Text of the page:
Data presented as n (%) or median (Q1–Q3). For continuous variables, Mann-Whitney U test was used to calculate the P value. For categorical variables, chi-square test was used to calculate the P value unless otherwise noted.

*Fisher exact test was used to calculate P value.

Time to MERS-CoV RNA clearance was calculated for 34 patients in the corticosteroid group and 31 patients in the no corticosteroid group.

Time to MERS-CoV RNA clearance among 90-d survivors was calculated for 20 patients in the corticosteroid group and 24 patients in the no corticosteroid group.

Patients who received corticosteroid therapy compared with those who did not had higher crude 90-day mortality (112 of 151 [74.2%] compared with 91 of 158 [57.6%]; P = 0.002), longer ICU length of stay (median [Q1–Q3], 12.5 d [8.0–23.0 d] compared with 7.0 d [5.0–13.0 d]; P < 0.0001), and longer hospital length of stay (median [Q1–Q3], 21.0 d [13.0–38.0 d] compared with 15.0 d [8.0–30.0 d]; P = 0.0006) (Table 3).

Mortality

After adjustment for baseline variables using multivariable logistic regression, corticosteroid therapy was associated with higher 90-day mortality (adjusted OR [aOR], 1.87; 95% CI, 1.02–3.44; P = 0.04). Adjustment for clustering by site did not significantly alter this association (Table E1). Using Cox proportional hazards regression model accounting for time-varying exposures, with adjustment for the baseline variables, corticosteroid therapy was not associated with mortality difference (adjusted HR [aHR], 1.20; 95% CI, 0.88–1.63; P = 0.24). Landmark analyses demonstrated that the associations observed with logistic regression and Cox proportional hazards regression analyses were time dependent, with increasing ORs and HRs when using increasing time cutoff points of initiation of corticosteroid therapy (Figure 2). Using the marginal structural model, there was no significant association between corticosteroid therapy and 90-day mortality (aOR, 0.75; 95% CI, 0.52–1.07; P = 0.12). Sensitivity analysis comparing patients who were started on corticosteroid therapy in the first 7 days to patients in the no corticosteroid therapy group and imputing missing data only up to Day 7 did not alter the association (n = 260; aOR, 0.76; 95% CI, 0.50–1.15; P = 0.20). The dose and time of initiation of corticosteroid therapy were not associated with differences in 90-day mortality (Table 4).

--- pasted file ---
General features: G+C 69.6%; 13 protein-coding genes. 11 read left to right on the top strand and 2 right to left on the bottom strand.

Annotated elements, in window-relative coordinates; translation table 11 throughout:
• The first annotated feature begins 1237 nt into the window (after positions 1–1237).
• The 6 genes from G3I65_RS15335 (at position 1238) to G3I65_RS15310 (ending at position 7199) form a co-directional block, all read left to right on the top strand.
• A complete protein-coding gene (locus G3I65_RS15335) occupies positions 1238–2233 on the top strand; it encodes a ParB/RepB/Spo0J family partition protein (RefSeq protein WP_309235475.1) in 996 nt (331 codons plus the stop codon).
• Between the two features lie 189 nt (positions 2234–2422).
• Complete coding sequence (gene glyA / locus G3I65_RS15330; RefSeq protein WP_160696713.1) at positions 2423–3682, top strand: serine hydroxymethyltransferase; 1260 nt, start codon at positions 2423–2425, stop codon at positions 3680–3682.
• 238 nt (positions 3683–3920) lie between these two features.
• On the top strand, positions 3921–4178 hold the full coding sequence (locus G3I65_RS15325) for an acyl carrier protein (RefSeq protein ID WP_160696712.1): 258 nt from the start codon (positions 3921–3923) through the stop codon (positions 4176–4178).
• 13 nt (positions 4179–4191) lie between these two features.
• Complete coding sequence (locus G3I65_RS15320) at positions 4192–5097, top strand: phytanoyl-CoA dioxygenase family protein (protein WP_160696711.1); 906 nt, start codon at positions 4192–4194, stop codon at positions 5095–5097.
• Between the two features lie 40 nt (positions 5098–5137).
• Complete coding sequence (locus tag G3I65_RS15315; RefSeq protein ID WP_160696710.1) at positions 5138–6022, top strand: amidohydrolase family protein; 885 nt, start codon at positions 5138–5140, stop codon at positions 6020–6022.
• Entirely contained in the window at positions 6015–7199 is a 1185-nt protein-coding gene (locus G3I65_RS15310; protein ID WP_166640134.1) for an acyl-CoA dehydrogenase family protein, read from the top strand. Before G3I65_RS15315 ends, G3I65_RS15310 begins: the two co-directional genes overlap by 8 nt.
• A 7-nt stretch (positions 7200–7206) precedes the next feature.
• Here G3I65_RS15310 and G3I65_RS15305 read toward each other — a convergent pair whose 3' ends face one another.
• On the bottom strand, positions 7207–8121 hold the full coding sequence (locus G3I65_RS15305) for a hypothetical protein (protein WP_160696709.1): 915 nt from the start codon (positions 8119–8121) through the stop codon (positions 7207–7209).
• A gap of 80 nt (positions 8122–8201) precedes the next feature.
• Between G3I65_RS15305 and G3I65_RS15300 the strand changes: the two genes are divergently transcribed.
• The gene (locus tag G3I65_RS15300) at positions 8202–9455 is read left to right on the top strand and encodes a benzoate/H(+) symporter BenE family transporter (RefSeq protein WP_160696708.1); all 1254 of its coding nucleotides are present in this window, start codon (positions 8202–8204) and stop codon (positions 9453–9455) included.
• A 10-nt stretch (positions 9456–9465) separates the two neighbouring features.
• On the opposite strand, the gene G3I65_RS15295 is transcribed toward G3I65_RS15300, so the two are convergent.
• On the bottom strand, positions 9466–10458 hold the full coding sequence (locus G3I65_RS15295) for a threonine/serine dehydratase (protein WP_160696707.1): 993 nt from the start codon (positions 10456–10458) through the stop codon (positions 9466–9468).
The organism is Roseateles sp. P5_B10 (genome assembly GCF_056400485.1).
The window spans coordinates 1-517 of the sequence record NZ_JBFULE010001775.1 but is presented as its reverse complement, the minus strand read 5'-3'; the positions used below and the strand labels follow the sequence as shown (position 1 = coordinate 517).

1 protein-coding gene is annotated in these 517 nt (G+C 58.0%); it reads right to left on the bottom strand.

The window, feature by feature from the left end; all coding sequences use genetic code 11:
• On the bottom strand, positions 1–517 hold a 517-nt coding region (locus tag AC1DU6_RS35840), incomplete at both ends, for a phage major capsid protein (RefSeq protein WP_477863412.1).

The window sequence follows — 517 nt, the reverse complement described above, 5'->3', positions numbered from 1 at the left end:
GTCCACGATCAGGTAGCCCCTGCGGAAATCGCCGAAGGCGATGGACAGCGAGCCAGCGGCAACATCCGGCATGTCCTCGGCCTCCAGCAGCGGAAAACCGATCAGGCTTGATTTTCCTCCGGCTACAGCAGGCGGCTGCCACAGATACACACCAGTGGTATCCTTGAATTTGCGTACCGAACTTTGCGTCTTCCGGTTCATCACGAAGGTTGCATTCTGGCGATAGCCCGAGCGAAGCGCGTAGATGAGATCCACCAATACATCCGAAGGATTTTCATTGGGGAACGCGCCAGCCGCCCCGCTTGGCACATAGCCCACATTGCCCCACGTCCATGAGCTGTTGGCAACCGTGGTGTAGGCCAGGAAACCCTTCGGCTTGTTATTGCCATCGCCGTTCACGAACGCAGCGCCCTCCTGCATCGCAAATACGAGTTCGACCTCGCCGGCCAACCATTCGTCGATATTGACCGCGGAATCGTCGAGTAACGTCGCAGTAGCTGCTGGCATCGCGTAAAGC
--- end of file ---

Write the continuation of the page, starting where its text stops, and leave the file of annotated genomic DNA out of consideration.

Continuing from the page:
Table 4. Ninety-Day Mortality and Middle East Respiratory Syndrome Coronavirus RNA Clearance of Critically Ill Patients with Middle East Respiratory Syndrome Using Various Adjustment Methodologies

VariablesDay-90 MortalityMERS-CoV RNA Clearance
Logistic RegressionCox Proportional Hazards Regression ModelMSMCox Proportional Hazards Regression ModelMarginal Structural Cox Proportional Hazards Model
naOR (95% CI)P ValuenaHR (95% CI)P ValuenaOR (95% CI)P ValuenaHR (95% CI)P ValuenaHR (95% CI)P Value
All patients treated with corticosteroids vs. patients not treated with corticosteroids (reference)2911.87 (1.02–3.44)0.042911.20 (0.88–1.63)0.242900.75 (0.52–1.07)0.121941.06 (0.61–1.84)0.841890.35 (0.17–0.72)0.005
Patients treated with >300 mg vs. patients not treated with corticosteroids (reference)1851.43 (0.53–3.82)0.481851.05 (0.65–1.69)0.841840.99 (0.55–1.80)0.981210.87 (0.34–2.22)0.781180.26 (0.09–0.77)0.02
Patients treated with ≤300 mg vs. patients not treated with corticosteroids (reference)2411.89 (0.94–3.82)0.082411.21 (0.86–1.71)0.282400.75 (0.51–1.11)0.151641.01 (0.54–1.89)0.981590.41 (0.19–0.88)0.02
Patients treated for ≤7 d vs. not treated with corticosteroids (reference)2611.81 (0.91–3.59)0.092611.05 (0.76–1.46)0.752600.88 (0.61–1.26)0.481740.59 (0.31–1.13)0.111690.23 (0.09–0.63)0.004
Patients treated for >7 d vs. patients not treated with corticosteroids who survived >7 d (reference)1412.49 (0.85–7.25)0.101421.60 (0.88–2.89)0.121420.51 (0.26–1.00)0.05873.12 (1.31–7.40)0.01850.94 (0.36–2.47)0.90

Definition of abbreviations: aHR = adjusted hazard ratio; aOR = adjusted odds ratio; CI = confidence interval; MERS-CoV = Middle East respiratory syndrome coronavirus; MSM = marginal structural model.

For logistic regression, Hosmer-Lemeshow goodness-of-fit test was used to assess the model fitness, and P values were not significant for all analyses except for “patients treated for >7 d versus not treated with corticosteroids and who survived >7 d” data. After removing one observation, which has the highest influence on the chi-square goodness of fit (on the basis of residuals and deviance influence statistics), a nonsignificant P value was obtained; we report the results after removing that observation. HR < 1 signifies delay in Middle East respiratory syndrome coronavirus RNA clearance.

MERS-CoV RNA Clearance